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      Vascular Cognitive Impairment

      1 , 1
      Circulation Research
      Ovid Technologies (Wolters Kluwer Health)

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          Abstract

          Cerebrovascular disease typically manifests with stroke, cognitive impairment, or both. Vascular cognitive impairment refers to all forms of cognitive disorder associated with cerebrovascular disease, regardless of the specific mechanisms involved. It encompasses the full range of cognitive deficits from mild cognitive impairment to dementia. In principle, any of the multiple causes of clinical stroke can cause vascular cognitive impairment. Recent work further highlights a role of microinfarcts, microhemorrhages, strategic white matter tracts, loss of microstructural tissue integrity, and secondary neurodegeneration. Vascular brain injury results in loss of structural and functional connectivity and, hence, compromise of functional networks within the brain. Vascular cognitive impairment is common both after stroke and in stroke-free individuals presenting to dementia clinics, and vascular pathology frequently coexists with neurodegenerative pathology, resulting in mixed forms of mild cognitive impairment or dementia. Vascular dementia is now recognized as the second most common form of dementia after Alzheimer's disease, and there is increasing awareness that targeting vascular risk may help to prevent dementia, even of the Alzheimer type. Recent advances in neuroimaging, neuropathology, epidemiology, and genetics have led to a deeper understanding of how vascular disease affects cognition. These new findings provide an opportunity for the present reappraisal of vascular cognitive impairment. We further briefly address current therapeutic concepts.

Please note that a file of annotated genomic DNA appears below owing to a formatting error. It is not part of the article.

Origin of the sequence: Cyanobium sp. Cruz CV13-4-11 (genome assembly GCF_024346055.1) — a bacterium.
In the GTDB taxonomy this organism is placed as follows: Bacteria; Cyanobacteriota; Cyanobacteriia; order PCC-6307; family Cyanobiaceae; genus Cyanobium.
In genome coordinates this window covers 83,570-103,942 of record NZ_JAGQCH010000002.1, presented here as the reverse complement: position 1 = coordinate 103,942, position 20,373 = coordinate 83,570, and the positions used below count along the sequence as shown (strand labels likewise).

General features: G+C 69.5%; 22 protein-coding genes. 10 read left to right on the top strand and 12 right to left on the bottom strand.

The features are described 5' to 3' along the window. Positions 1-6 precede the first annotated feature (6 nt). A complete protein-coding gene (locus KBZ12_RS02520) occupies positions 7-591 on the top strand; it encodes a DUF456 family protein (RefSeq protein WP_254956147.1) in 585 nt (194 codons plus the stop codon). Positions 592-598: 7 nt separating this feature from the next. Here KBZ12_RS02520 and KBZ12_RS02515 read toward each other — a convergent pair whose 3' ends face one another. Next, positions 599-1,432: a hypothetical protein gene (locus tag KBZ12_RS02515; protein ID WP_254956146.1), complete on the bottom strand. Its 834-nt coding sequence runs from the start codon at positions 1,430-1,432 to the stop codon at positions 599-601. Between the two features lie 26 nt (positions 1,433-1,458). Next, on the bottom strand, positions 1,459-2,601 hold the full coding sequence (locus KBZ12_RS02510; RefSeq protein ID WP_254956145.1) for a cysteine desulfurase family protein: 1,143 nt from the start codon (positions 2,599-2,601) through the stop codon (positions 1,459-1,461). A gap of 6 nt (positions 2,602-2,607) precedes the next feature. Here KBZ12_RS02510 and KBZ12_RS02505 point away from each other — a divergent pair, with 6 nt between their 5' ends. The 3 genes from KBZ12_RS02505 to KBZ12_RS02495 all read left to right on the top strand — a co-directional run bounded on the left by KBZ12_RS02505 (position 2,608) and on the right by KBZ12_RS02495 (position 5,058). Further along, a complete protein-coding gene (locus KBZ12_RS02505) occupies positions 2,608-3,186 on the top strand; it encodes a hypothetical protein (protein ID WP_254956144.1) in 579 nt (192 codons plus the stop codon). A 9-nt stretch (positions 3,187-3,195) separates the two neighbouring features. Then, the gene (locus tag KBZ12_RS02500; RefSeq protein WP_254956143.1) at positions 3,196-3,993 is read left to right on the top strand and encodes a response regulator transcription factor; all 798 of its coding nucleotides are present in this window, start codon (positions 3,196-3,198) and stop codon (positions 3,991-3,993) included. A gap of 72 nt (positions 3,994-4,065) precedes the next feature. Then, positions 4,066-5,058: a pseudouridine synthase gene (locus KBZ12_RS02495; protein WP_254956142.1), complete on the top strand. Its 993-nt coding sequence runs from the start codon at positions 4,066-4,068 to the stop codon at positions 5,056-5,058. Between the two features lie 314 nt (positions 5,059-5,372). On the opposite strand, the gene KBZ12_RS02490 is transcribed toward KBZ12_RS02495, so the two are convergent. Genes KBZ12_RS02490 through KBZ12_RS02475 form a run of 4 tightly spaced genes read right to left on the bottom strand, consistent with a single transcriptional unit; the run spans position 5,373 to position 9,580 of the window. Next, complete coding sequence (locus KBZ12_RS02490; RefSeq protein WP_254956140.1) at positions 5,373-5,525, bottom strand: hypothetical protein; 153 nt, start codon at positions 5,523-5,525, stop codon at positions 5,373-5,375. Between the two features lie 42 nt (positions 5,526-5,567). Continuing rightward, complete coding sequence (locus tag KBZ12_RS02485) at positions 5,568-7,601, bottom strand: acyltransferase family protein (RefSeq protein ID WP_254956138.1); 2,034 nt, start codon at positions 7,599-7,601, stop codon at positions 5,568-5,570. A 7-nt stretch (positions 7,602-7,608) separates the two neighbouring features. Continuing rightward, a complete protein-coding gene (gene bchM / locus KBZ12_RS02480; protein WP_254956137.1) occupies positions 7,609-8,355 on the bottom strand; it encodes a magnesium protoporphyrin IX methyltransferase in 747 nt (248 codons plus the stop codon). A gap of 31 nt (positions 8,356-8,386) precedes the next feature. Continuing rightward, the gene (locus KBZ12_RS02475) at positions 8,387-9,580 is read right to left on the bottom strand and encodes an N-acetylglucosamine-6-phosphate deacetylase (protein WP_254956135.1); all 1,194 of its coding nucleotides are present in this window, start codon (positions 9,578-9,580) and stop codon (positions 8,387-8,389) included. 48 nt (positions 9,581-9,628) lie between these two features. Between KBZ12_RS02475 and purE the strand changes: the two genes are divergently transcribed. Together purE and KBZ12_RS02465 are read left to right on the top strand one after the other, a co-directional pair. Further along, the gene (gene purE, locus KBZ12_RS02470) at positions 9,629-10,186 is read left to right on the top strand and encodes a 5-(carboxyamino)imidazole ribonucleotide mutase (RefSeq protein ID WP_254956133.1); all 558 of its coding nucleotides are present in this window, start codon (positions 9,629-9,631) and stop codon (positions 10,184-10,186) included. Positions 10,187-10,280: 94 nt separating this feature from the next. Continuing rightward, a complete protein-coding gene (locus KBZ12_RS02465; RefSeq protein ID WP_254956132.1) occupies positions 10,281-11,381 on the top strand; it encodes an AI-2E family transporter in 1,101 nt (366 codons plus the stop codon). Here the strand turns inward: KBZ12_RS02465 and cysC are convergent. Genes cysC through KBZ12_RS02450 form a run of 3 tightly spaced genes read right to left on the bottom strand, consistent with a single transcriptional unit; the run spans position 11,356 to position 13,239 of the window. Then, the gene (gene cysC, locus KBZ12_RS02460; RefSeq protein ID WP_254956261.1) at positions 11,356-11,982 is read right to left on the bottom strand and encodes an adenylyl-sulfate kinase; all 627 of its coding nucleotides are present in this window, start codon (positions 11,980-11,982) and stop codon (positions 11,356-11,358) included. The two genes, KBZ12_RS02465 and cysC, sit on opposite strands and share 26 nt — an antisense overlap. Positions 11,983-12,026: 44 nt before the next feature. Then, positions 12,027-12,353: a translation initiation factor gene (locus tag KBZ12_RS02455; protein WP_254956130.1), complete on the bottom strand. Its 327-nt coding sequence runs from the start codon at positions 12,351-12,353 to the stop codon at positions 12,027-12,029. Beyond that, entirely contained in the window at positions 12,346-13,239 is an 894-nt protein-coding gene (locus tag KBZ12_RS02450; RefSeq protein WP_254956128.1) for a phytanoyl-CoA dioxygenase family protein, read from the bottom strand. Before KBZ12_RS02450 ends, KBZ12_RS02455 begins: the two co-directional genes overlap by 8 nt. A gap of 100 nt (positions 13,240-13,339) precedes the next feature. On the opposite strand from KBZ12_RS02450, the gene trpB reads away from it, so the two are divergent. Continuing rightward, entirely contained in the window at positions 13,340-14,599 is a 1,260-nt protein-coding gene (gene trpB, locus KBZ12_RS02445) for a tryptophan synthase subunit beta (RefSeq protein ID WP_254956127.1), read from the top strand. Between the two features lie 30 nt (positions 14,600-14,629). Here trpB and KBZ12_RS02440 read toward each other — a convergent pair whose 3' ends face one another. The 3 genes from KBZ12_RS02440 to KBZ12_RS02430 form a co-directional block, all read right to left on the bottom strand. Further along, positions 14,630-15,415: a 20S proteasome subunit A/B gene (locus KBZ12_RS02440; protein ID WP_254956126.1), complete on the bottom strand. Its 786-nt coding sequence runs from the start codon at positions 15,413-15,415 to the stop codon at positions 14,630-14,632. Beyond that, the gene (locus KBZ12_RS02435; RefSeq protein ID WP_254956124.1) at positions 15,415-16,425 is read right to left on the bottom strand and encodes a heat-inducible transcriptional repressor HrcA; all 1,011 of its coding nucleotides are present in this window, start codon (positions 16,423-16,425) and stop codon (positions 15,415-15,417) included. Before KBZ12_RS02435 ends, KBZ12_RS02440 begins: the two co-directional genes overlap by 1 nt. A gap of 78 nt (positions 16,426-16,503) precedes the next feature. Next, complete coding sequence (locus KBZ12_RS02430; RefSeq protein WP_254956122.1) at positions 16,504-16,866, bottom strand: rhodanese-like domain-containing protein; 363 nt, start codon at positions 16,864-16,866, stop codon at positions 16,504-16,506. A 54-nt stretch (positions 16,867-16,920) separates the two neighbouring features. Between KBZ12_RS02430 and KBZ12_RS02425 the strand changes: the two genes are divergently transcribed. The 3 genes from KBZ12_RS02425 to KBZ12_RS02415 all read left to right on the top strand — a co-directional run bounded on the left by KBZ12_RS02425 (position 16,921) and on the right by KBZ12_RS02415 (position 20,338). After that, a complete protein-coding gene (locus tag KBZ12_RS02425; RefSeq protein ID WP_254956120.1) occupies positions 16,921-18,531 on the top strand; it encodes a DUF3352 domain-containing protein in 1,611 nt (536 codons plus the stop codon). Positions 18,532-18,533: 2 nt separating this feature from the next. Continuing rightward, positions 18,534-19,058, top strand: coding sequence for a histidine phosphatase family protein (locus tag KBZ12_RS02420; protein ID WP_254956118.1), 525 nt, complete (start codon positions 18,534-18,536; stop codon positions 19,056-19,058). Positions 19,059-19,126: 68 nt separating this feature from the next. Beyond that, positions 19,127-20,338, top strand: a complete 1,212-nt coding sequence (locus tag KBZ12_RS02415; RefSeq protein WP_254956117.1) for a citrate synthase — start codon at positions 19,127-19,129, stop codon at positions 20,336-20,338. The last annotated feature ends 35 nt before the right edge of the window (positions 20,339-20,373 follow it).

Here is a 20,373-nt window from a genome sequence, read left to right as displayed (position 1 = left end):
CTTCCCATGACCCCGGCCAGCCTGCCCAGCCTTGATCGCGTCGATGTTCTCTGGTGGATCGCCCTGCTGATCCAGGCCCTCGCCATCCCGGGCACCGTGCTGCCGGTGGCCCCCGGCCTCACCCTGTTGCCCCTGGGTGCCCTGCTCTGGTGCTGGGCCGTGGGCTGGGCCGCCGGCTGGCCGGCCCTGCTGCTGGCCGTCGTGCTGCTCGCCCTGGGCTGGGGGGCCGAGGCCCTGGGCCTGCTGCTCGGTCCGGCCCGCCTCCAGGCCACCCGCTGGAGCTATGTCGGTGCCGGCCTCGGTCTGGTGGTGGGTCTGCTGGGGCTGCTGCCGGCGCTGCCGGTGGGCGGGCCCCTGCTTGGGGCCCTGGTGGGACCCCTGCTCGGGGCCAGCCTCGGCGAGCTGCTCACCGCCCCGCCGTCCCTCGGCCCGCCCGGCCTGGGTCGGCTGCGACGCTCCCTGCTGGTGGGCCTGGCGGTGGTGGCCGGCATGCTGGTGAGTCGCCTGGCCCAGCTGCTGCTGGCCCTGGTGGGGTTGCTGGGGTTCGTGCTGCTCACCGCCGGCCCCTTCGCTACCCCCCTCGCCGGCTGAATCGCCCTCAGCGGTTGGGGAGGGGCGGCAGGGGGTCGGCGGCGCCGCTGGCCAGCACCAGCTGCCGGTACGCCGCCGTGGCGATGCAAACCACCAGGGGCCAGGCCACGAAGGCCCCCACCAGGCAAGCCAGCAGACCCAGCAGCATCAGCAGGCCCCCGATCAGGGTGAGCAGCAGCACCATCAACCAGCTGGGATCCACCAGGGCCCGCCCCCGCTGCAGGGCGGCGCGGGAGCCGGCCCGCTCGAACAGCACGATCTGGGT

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          Structural and functional brain networks: from connections to cognition.

          How rich functionality emerges from the invariant structural architecture of the brain remains a major mystery in neuroscience. Recent applications of network theory and theoretical neuroscience to large-scale brain networks have started to dissolve this mystery. Network analyses suggest that hierarchical modular brain networks are particularly suited to facilitate local (segregated) neuronal operations and the global integration of segregated functions. Although functional networks are constrained by structural connections, context-sensitive integration during cognition tasks necessarily entails a divergence between structural and functional networks. This degenerate (many-to-one) function-structure mapping is crucial for understanding the nature of brain networks. The emergence of dynamic functional networks from static structural connections calls for a formal (computational) approach to neuronal information processing that may resolve this dialectic between structure and function.